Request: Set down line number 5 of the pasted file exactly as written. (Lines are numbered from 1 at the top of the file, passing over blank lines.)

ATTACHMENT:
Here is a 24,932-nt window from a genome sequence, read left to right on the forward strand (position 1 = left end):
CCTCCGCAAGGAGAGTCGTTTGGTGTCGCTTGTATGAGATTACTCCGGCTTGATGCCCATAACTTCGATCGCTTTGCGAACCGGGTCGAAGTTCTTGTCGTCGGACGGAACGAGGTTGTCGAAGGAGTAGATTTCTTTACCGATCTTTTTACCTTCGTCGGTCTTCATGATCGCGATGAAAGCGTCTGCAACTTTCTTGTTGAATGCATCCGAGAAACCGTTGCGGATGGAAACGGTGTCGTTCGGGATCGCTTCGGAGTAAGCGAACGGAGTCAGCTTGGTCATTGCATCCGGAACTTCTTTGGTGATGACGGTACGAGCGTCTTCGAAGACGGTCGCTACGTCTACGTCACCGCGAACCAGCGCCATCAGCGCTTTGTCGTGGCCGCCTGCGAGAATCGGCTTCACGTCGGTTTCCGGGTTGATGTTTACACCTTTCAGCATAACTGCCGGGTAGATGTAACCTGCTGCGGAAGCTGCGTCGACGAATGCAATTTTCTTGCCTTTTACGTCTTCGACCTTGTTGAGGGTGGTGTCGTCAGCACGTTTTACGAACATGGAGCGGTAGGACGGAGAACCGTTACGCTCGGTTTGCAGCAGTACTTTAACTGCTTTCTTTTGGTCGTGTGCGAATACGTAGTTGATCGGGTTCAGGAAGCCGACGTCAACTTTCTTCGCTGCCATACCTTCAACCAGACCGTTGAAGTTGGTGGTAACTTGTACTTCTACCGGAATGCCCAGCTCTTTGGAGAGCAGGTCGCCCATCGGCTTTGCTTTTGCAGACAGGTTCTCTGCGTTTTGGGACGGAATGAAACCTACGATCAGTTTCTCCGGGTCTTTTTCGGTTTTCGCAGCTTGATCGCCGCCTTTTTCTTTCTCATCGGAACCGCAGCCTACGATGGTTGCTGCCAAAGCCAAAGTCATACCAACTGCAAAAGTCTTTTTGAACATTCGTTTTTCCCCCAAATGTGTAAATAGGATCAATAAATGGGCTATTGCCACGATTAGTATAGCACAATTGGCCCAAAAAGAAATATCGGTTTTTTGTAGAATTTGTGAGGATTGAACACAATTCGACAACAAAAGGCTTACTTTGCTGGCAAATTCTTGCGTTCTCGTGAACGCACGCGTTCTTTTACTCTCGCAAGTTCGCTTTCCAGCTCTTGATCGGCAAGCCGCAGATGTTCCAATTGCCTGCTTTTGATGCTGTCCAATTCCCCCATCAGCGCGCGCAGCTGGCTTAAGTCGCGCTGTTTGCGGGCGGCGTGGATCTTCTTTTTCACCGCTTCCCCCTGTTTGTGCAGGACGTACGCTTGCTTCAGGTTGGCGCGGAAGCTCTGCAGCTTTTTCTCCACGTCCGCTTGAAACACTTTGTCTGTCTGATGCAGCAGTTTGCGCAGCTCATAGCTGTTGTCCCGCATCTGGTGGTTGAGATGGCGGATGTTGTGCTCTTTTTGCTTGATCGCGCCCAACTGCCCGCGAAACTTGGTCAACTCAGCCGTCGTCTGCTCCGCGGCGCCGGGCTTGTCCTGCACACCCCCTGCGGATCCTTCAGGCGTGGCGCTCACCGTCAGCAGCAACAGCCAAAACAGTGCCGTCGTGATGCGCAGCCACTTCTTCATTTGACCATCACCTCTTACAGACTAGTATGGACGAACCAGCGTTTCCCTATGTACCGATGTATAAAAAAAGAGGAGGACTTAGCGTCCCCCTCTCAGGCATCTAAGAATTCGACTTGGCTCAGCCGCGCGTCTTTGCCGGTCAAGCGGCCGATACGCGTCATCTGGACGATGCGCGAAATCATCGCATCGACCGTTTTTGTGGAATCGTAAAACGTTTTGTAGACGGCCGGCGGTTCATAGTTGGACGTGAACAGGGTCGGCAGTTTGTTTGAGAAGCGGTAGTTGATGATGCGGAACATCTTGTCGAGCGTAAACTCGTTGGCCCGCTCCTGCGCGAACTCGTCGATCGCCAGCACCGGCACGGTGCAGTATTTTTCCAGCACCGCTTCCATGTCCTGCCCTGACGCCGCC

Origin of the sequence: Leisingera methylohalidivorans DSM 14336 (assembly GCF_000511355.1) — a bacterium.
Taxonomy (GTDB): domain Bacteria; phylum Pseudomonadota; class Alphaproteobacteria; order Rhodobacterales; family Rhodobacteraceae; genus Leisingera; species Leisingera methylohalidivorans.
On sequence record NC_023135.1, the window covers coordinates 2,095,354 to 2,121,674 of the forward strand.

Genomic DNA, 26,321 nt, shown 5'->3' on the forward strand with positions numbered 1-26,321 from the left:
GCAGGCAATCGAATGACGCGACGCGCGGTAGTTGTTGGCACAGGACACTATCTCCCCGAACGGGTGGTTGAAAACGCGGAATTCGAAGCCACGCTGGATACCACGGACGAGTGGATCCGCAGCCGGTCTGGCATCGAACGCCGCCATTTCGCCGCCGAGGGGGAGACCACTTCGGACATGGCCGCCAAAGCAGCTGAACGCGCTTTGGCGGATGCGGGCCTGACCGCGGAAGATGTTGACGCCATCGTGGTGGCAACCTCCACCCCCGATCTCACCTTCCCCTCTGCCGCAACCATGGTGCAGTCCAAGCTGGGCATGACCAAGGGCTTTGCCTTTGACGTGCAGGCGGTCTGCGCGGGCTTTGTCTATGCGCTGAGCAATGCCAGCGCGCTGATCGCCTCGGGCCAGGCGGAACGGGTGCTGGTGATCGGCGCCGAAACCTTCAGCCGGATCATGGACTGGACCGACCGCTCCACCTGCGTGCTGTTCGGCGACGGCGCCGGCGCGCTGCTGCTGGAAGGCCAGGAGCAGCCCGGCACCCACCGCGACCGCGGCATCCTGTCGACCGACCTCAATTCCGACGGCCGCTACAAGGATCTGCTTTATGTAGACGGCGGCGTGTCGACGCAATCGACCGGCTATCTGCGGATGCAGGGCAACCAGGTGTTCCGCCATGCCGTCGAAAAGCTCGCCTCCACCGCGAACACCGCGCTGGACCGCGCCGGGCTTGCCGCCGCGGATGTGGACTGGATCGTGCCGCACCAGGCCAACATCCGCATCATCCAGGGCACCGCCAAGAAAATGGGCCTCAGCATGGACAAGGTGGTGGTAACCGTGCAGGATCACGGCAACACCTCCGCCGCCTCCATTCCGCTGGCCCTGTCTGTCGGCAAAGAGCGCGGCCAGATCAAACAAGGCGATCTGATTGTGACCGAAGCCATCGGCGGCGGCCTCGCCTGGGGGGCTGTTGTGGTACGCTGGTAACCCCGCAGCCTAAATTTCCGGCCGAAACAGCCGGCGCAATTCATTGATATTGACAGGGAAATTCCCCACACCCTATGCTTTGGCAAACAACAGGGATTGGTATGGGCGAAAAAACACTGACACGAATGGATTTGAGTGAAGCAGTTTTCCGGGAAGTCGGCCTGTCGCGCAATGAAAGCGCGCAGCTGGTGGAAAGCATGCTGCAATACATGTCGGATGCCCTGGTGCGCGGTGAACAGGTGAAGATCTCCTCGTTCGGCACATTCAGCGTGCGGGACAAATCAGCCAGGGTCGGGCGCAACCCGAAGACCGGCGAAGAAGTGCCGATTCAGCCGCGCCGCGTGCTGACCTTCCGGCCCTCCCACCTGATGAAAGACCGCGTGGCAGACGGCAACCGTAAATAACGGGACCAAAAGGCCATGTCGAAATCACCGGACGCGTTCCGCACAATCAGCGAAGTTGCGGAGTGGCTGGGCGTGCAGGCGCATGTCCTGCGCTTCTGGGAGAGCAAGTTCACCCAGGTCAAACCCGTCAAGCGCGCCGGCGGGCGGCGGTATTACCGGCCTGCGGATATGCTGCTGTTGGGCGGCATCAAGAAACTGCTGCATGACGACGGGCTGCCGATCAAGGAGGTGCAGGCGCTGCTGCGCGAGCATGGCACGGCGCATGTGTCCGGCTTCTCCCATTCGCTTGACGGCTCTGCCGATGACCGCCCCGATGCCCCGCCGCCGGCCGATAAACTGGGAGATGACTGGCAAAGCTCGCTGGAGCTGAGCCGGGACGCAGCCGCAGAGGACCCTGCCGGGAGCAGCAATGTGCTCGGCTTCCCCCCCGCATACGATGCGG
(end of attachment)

On sequence record NC_023135.1, the window covers coordinates 2,095,354 to 2,121,674 of the forward strand.